Big Sean Brings Multi-Layered Performance to Billboard Hot 100

Big Sean came out swinging for his headlining set at the Billboard Hot 100 Festival tonight (Aug. 19) with "Moves" off his No. 1 album I Decided. And after "Paradise," he had set the tone: the Detroit MC was not going to sugar coat this set.

Sean's career has always had an ascendant arc, so it made sense for him to bring it to the main stage with his own material -- though he would save his biggest hits until the end. In a style that suited his generous reputation, he ran through a string of hits in which he took part, with a crowd-pleasing "Mercy" -- "make the ground move, that's an ass-quake" -- followed up by "Clique," two songs that ruled New York City summers half a decade ago. 

There's a certain innocence about Sean that makes him endearing, even when he's rapping his ass off, as he did often during his set; "Jump Out the Window" was delivered almost conversationally, while "My Last" was more forceful before it gave way to the more plaintive "Beware," a song which on record has nuances thanks to Jhene Aiko and Lil Wayne. Sean had no such backup here, but on a big stage he proved he didn't need it: after a near-decade of trying to establish himself, he's long since proved he belongs among the upper echelon of the current hierarchy. He's relatable in a way that endears him to many, with a rapping prowess that justifies his inclusion.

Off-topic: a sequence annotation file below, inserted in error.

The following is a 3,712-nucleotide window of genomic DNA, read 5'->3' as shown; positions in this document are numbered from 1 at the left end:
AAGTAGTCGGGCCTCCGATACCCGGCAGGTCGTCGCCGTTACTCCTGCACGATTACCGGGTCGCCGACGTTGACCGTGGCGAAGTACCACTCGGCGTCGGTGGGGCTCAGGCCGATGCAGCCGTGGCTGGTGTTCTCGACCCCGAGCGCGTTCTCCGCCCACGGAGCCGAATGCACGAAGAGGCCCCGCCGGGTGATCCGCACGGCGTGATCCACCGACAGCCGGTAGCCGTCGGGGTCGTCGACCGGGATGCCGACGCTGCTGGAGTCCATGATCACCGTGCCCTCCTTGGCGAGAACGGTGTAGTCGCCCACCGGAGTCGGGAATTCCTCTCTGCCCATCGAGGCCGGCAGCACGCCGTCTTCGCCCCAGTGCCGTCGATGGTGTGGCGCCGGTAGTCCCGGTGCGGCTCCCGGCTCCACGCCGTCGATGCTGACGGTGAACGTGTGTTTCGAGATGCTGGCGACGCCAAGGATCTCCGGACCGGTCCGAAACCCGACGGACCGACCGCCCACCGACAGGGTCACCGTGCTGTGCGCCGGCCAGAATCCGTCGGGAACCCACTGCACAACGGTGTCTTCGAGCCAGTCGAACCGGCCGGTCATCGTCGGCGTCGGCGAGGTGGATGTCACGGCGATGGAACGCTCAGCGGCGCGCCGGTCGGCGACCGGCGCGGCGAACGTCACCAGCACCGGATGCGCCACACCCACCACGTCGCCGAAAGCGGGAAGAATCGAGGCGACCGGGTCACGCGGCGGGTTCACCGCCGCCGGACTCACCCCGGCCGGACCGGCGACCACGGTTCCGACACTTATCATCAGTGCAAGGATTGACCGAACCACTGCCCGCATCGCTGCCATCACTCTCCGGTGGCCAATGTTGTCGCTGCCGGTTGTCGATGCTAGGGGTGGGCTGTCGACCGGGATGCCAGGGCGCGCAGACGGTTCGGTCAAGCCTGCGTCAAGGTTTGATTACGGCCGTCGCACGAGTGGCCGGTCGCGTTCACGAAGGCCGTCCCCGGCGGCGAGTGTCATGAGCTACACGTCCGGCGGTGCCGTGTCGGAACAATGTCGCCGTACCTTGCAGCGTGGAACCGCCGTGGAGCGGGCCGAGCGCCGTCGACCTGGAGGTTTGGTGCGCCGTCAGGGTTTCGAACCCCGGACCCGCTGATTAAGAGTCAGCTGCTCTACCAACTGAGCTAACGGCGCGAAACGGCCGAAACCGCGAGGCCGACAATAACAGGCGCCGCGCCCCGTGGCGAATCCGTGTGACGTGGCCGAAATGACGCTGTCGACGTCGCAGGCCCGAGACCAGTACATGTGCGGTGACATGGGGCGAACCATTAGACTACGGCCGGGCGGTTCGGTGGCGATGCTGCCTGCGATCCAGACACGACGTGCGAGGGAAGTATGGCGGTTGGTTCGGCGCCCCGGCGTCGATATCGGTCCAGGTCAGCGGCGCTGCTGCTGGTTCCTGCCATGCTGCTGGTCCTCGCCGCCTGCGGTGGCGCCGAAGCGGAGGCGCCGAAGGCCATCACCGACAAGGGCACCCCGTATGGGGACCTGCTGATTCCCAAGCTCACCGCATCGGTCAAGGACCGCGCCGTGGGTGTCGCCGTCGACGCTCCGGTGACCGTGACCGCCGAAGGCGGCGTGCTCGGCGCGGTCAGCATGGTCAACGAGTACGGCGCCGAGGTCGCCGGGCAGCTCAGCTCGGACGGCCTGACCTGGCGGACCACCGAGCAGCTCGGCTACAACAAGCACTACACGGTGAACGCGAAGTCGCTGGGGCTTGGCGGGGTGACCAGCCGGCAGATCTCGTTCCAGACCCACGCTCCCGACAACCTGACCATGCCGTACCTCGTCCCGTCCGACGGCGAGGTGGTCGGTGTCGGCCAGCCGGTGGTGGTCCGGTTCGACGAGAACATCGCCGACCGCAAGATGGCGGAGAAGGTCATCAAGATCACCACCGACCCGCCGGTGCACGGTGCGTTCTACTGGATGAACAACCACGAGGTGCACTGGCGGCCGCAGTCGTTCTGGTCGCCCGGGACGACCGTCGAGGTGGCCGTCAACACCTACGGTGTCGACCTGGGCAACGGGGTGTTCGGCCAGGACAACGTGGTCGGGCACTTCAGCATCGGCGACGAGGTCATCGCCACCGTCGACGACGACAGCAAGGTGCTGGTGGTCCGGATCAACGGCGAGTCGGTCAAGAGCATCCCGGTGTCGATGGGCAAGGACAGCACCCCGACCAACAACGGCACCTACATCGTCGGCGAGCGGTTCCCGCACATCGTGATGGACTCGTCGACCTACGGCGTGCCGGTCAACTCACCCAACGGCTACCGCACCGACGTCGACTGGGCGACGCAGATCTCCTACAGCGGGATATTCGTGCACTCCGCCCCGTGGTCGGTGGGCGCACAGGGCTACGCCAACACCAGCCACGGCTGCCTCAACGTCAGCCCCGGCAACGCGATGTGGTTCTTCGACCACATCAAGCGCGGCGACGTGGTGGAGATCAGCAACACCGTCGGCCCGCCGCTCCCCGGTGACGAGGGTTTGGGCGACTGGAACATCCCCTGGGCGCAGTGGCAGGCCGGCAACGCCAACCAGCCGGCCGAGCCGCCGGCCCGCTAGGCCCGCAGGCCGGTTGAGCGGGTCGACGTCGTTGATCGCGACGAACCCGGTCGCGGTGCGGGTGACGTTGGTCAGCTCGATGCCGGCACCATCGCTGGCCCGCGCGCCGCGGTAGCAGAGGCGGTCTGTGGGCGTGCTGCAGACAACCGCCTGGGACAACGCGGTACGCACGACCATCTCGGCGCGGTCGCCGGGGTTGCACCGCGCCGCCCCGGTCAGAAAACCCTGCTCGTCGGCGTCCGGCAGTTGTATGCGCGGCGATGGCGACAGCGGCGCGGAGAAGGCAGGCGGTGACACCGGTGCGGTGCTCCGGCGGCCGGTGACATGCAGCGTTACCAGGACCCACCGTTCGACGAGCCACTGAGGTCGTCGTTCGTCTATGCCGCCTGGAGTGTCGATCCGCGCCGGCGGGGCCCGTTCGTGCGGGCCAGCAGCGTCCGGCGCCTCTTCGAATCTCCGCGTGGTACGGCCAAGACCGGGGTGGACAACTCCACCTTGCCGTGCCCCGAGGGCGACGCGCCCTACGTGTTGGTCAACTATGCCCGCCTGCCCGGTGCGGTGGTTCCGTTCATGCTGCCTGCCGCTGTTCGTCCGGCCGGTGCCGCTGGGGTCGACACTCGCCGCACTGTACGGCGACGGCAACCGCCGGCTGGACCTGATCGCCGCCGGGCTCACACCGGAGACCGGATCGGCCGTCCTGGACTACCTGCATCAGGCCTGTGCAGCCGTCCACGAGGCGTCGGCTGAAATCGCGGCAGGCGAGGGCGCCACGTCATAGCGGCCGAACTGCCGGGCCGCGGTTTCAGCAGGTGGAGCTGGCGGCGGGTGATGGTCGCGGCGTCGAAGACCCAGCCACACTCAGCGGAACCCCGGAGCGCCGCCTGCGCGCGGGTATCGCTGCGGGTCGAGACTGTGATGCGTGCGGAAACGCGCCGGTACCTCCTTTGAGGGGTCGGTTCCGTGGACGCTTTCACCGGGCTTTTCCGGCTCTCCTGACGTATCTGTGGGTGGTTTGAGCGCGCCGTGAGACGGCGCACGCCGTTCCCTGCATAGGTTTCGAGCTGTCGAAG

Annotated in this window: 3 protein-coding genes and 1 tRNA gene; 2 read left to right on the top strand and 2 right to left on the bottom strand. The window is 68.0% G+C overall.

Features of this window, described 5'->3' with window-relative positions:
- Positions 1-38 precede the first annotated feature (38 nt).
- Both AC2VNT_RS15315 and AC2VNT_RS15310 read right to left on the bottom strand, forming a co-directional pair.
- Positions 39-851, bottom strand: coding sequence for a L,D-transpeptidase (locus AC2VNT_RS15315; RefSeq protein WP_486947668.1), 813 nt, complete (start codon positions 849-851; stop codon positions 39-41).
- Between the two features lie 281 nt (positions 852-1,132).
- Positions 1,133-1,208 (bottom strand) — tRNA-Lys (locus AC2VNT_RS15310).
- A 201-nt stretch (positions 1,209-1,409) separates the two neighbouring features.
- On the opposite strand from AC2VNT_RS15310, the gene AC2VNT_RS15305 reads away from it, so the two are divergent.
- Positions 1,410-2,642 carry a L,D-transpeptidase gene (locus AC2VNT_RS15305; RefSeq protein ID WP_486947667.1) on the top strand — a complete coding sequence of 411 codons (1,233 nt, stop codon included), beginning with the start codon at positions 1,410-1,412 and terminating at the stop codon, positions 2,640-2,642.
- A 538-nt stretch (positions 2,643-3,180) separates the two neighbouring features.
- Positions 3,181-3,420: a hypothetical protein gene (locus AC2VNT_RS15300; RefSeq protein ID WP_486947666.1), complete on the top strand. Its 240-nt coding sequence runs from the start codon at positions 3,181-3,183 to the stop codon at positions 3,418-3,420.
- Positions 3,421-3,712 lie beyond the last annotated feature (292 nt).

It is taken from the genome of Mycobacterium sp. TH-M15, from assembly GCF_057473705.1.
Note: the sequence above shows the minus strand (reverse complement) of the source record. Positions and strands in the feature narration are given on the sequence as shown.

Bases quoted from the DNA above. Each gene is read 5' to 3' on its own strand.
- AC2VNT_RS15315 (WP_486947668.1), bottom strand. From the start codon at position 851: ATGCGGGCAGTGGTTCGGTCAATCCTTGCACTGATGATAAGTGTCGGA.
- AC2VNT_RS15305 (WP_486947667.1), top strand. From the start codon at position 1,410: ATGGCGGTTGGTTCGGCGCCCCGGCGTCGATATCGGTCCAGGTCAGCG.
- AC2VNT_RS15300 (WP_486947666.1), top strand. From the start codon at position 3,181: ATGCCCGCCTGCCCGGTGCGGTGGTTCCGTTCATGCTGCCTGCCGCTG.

Another thing that Sean is great at: collaborations, as put forth when he performed the Calvin Harris-Katy Perry-Sean song "Feels," a radio hit that's still growing. And that was before he ran through fan favorites "All Me" and the Chief Keef cut "Don't Like," which Kanye and G.O.O.D. Music famously flipped to their own purposes after it became a hit.

But Sean, more than most of his contemporaries, is a bit of an enigma; he ventured into the plaintive, heartfelt "One Man Can Change the World" -- telling the crowd afterward that "Life is about taking risks...and taking chances" -- as well as "Blessings," one of the best songs he's ever done. But he also ended with two of his biggest hits, "IDFWU" and "Bounce Back," both of which belie a bitterness with which he's not often associated, and with good reason. 

Big Sean is an artist that contains multitudes -- whether people want to acknowledge it or not -- and he showcased many of those different sides of himself on the main stage. Whether he needs to pick a narrative or not is irrelevant to a point. The fact that he can encompass so many is much more important for now.

Billboard Hot 100 Fest 2017

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